You see how it worked. We passed her around like the black queen in a game of hearts, the cops to the hospital, the hospital to my father, my father to me. I was the one who could not pass her on. I laid out the situation for him, as painlessly as I could, but the hard parts of the story could not be avoided: the subway, the two-days-broken arm. “They’re holding her in St. Elizabeth’s now,” I told him, “but she can leave anytime she wants. There’s nothing they can charge her with.”
“She’ll leave tomorrow,” he said, turning from the mirror to look into my real face. But I kept my eyes on the mirror, watched him turn. “She’ll go, don’t you think?”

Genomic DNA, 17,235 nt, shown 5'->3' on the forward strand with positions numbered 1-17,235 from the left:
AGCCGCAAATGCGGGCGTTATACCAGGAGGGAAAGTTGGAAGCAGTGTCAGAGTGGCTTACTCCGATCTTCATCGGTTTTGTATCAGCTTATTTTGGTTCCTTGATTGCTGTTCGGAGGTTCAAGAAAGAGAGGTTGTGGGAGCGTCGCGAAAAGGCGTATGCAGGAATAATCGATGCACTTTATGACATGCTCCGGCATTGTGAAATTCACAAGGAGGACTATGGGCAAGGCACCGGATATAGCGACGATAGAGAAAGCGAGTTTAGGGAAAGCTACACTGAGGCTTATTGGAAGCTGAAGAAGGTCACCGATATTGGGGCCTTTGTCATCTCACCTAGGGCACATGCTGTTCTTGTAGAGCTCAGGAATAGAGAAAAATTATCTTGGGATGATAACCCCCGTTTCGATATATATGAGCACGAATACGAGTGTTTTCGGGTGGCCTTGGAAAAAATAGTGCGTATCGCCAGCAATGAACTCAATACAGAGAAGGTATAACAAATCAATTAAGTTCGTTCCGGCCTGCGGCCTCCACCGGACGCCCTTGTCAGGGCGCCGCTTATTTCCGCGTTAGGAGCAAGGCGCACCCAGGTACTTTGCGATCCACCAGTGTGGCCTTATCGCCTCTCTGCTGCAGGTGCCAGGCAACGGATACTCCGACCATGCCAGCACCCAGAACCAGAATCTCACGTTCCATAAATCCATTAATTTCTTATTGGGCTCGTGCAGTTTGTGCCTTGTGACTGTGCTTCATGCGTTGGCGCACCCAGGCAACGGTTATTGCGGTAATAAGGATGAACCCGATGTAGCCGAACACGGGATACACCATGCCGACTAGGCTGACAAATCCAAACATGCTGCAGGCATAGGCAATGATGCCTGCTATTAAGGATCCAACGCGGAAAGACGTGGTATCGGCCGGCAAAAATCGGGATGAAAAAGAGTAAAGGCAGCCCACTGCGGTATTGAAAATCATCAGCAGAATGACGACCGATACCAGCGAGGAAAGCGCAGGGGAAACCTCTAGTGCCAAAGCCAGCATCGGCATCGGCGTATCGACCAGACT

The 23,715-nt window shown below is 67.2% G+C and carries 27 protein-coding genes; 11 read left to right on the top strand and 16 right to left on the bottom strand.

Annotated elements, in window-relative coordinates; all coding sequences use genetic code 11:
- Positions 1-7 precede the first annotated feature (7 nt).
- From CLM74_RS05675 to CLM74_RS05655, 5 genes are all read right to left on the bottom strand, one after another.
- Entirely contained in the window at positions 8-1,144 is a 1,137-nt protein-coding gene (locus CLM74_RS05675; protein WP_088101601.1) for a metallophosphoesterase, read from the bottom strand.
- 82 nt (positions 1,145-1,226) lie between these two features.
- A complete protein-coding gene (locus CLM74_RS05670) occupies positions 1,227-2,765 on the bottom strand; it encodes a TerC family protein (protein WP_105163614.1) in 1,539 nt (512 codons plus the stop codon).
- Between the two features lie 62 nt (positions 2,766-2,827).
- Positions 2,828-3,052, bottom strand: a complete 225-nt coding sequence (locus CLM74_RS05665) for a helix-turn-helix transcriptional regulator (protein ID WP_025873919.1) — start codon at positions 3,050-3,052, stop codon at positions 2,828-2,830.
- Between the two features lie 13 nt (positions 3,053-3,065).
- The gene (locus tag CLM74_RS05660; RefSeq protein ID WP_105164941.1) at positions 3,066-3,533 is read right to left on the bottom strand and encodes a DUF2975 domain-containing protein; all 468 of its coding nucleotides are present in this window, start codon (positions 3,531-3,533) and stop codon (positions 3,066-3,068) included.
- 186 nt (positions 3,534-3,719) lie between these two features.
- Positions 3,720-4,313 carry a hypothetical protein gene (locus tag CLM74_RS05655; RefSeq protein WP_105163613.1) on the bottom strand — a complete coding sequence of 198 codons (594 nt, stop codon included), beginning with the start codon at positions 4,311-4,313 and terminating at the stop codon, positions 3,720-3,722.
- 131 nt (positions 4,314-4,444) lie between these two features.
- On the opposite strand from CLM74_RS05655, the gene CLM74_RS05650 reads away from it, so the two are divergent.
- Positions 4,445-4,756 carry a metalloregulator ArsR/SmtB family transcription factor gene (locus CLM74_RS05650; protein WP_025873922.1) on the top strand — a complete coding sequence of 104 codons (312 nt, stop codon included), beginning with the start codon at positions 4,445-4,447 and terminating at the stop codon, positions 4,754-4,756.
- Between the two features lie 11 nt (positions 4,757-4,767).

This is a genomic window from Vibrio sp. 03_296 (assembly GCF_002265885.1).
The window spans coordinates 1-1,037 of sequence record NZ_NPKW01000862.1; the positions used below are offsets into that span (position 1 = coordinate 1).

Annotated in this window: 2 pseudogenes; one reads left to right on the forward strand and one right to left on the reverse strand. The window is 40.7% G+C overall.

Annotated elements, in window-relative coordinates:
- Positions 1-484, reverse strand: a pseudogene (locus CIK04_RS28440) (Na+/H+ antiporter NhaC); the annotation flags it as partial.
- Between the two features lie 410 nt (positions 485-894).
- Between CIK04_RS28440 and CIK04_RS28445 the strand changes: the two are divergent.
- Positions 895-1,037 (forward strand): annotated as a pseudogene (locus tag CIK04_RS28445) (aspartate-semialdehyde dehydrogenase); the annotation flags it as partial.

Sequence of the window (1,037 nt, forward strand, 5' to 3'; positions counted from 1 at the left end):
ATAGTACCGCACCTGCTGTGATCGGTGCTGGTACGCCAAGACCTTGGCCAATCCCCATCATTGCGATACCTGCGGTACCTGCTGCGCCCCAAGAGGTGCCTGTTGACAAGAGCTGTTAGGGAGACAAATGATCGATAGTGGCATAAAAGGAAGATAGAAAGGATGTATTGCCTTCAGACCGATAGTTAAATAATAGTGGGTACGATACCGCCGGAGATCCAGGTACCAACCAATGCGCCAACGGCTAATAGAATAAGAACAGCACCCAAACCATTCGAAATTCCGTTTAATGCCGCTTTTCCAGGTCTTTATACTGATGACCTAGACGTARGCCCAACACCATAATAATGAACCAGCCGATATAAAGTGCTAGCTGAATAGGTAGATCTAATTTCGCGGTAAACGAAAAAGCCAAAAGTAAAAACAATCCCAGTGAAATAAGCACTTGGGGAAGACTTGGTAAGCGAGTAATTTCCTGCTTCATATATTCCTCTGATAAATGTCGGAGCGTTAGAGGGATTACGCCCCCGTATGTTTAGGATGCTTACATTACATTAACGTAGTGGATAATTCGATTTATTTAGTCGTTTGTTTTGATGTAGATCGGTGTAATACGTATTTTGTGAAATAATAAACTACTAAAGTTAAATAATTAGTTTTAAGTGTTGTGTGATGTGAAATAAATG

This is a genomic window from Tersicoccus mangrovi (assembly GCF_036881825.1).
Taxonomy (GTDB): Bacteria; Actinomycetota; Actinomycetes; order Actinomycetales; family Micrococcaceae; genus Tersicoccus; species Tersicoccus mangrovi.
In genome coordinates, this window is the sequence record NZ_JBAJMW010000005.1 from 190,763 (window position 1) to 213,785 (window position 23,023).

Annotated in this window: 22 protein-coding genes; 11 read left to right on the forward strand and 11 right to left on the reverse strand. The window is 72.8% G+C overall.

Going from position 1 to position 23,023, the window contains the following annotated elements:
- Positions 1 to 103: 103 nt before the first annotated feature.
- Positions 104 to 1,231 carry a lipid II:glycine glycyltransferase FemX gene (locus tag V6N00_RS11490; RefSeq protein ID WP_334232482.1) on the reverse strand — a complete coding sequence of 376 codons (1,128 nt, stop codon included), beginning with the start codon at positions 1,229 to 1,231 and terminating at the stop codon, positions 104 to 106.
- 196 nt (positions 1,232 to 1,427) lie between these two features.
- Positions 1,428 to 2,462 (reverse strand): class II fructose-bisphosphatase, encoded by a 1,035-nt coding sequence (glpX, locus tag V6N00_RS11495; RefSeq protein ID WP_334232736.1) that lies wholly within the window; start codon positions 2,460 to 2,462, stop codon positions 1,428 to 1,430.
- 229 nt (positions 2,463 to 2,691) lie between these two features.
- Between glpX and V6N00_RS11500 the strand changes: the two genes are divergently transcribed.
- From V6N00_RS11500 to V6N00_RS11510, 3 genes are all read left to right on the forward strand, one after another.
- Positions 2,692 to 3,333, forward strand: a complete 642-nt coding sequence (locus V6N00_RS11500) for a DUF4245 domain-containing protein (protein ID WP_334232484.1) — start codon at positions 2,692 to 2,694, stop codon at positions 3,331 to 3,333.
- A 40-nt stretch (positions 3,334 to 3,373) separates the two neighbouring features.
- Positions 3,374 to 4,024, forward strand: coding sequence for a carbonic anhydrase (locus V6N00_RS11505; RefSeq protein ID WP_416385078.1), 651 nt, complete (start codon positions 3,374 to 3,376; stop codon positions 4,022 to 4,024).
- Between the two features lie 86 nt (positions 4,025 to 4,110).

“She did before,” I said.
“Then we have to get her,” he said, and in this sentence everything was decided. He brought us to Florida, not so much to start a new life as to get away from the old one, and now the old life had caught up with us again. We both knew it would, I think. Maybe everything had already been decided. My father turned toward the mirror, smiled at my reflection in a resigned way, shrugged his shoulders. But it felt like this was a canned look, something he’d been practicing, I don’t know.
“Let me finish my drink,” he said softly. “We have time, I
think. Do you want anything? A Shirley Temple? I bet Karl would give you a beer.”
“That’s all right. I’ll have a Coke.”
“A Coke!” he said, like it was the greatest idea in the world. “Karl! Bring Raymond here a Coke.” He turned toward me and dropped his voice. “You’ll take the first shift driving, won’t you? I’m a little sleepy. I’ll catch a little shut-eye in the back, be good as new in a couple of hours. There’s a game on—you can listen to the game.”